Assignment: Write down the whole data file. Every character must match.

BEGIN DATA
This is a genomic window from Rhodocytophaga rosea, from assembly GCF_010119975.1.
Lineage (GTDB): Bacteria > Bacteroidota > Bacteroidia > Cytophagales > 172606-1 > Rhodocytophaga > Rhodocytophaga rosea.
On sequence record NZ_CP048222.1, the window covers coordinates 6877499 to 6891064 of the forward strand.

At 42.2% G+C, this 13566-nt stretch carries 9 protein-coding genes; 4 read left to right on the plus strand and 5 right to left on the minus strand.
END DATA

This is a genomic window from Rhodocytophaga rosea, from assembly GCF_010119975.1.
Lineage (GTDB): Bacteria > Bacteroidota > Bacteroidia > Cytophagales > 172606-1 > Rhodocytophaga > Rhodocytophaga rosea.
On sequence record NZ_CP048222.1, the window covers coordinates 6877499 to 6891064 of the forward strand.

At 42.2% G+C, this 13566-nt stretch carries 9 protein-coding genes; 4 read left to right on the plus strand and 5 right to left on the minus strand.